Ovens, dishwashers, all kinds of appliances get shipped from the factory with certain assumptions. Add connectivity and they can be optimized, in the field, remotely.From Google X? These Nine Products From the Future Are Real Right Now
Referenced Thu Dec 15 2011 10:22:18 GMT-0700 (MST)
But of course, once the dishwasher has connectivity, then all kinds of things are possible. Marshall continues:
[O]nce the computer is on board, you may as well start building apps that add value directly to the consumer as well.
Want to start the pre-heating cycle from your phone, while on your way home? Can't remember if you turned your oven off or not? An application framework layer on those devices enables engagement with the devices themselves via mobile device.
"Because cellular connection capabilities for these devices are coming down from hundreds of dollars, sprinklers, garage doors, smoke detectors, all kinds of things are being experimented with as connected devices," Zujewski says. "It wasn't economic before because consumers wouldn't pay for that connectivity, but if it was a couple cents a month, then they will. Right now, costs are around $50 per month to retrofit devices with connectivity, but if you can do it with a chip involved at the origina of design, it can be around $10 per month."If you can engineer connectivity right into the product from the start, the price drops dramatically. The sales cycle is long, though, because it takes years to bake connectivity into the core of a device.From Google X? These Nine Products From the Future Are Real Right Now
Referenced Thu Dec 15 2011 10:24:42 GMT-0700 (MST)
How all this happens is of intense interest to me and my colleagues at Kynetx. I don't just want apps on my phone that control my oven. Our view is bigger than that. We want things--what we call social products--cooperating on behalf of their owner. For this to work people need personal event networks--a private cloud--where their products and services can interact to get things done for them. I don't merely want dashboards so I can turn on my oven from my iPhone or remotely check the temperature. I dream of my things working together with only modest intervention and interaction with me.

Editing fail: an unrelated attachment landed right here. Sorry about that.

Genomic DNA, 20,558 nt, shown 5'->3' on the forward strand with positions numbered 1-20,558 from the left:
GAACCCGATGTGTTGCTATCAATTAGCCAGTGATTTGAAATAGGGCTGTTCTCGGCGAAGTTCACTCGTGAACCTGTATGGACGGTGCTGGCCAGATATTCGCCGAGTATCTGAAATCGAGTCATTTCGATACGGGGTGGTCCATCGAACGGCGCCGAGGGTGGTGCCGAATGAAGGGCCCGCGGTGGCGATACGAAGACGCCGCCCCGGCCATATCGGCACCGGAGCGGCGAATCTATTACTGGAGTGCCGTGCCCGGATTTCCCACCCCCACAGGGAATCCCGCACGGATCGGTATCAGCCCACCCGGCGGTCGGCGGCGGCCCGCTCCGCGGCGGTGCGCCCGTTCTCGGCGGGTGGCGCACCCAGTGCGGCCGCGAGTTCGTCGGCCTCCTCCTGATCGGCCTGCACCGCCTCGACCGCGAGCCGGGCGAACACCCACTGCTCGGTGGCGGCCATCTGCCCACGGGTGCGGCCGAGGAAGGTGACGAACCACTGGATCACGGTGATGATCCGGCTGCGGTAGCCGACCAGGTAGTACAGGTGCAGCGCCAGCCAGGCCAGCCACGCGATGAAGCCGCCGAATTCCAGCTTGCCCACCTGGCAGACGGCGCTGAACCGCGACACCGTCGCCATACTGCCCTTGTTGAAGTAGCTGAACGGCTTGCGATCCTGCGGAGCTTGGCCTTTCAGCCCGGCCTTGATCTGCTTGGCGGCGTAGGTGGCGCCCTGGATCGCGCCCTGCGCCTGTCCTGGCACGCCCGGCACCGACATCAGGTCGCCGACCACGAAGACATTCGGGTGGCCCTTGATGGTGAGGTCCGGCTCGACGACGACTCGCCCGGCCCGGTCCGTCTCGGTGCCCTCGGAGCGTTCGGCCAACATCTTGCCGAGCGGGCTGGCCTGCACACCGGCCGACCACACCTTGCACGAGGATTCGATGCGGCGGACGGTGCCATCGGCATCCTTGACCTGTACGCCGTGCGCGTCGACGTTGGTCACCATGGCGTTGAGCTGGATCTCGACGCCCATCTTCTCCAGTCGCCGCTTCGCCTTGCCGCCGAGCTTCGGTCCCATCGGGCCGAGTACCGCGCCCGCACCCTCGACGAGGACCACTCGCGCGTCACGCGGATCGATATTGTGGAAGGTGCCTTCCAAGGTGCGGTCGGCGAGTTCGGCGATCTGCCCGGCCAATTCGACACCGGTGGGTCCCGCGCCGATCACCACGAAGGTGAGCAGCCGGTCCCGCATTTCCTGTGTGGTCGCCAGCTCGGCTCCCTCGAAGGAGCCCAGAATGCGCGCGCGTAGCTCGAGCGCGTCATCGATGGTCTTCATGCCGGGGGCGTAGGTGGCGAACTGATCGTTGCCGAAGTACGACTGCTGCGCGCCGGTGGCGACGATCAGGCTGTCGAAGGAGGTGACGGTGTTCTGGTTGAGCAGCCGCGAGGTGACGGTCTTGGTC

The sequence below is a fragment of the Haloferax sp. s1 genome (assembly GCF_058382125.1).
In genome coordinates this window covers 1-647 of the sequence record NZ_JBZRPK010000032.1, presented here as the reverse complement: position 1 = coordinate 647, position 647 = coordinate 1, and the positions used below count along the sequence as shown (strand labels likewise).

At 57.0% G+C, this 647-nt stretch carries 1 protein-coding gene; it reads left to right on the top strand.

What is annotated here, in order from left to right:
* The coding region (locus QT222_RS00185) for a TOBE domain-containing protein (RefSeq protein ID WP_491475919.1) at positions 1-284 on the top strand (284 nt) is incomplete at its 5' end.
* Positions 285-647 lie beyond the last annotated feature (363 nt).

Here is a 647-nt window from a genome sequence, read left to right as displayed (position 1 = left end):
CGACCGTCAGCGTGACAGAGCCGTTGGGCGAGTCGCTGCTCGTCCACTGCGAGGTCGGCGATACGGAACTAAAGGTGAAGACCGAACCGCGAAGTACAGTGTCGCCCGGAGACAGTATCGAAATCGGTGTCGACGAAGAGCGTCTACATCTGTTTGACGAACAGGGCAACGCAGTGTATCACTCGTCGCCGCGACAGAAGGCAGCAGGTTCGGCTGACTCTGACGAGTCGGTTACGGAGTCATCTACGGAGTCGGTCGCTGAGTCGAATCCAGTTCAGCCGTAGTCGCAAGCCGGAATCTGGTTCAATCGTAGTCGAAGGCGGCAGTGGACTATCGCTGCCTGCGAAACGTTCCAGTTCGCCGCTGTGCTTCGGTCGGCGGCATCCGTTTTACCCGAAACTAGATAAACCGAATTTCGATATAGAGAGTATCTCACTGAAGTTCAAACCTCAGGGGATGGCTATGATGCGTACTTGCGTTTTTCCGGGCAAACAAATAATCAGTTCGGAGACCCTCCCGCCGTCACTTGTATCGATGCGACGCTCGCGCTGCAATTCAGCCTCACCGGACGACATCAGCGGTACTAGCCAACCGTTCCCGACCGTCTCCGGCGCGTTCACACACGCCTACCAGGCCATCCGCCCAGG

The following picture illustrates how I think personal event networks will interrelate to M2M networks that manufacturers are bound to put in place. This creates a Web of Things:
While the manufacturers still have their M2M connectivity so they can manage my things (presumably with my permission), each of the things I own is also part of my personal event network. My personal event network also has access to APIs for Web services and personal data. Applications running in my personal event network do the heavy lifting of scripting interactions for my things. Some of these might come from manufacturers; many come from third-party developers.
Giving me more apps on my phone and more things to manage doesn't appeal to me. Giving companies more control over my life doesn't appeal to me. But giving me a personal network that automates drudgery and enables things that I couldn't do before does. That's the promise of a personal event network and why I think everyone will want one.